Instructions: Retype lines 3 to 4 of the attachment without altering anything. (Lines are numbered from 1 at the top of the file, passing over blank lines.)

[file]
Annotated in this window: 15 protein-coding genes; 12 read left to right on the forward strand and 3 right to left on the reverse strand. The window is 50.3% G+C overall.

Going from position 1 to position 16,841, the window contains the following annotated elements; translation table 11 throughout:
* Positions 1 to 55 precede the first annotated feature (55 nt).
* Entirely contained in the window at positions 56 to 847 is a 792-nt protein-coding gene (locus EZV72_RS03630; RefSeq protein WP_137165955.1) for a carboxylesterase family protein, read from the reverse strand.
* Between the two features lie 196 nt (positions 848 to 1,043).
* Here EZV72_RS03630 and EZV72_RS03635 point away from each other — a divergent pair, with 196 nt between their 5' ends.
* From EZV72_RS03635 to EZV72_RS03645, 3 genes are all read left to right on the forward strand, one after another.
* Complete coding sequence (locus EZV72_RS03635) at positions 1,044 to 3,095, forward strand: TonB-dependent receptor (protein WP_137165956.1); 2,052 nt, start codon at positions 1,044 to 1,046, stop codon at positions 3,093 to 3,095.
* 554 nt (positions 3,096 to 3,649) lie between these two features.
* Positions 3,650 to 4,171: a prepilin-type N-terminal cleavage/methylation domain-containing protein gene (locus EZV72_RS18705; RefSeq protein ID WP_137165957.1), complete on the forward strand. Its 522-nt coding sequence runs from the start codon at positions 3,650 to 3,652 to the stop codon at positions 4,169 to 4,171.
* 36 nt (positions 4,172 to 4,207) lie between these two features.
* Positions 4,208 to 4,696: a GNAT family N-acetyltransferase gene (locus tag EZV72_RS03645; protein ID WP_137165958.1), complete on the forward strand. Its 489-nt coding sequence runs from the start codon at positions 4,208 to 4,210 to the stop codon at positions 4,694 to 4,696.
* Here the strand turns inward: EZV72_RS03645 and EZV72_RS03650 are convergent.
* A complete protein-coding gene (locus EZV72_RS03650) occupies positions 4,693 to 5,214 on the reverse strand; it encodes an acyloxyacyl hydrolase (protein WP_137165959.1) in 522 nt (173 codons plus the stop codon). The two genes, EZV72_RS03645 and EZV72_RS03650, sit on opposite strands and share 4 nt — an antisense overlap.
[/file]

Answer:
* Positions 1 to 55 precede the first annotated feature (55 nt).
* Entirely contained in the window at positions 56 to 847 is a 792-nt protein-coding gene (locus EZV72_RS03630; RefSeq protein WP_137165955.1) for a carboxylesterase family protein, read from the reverse strand.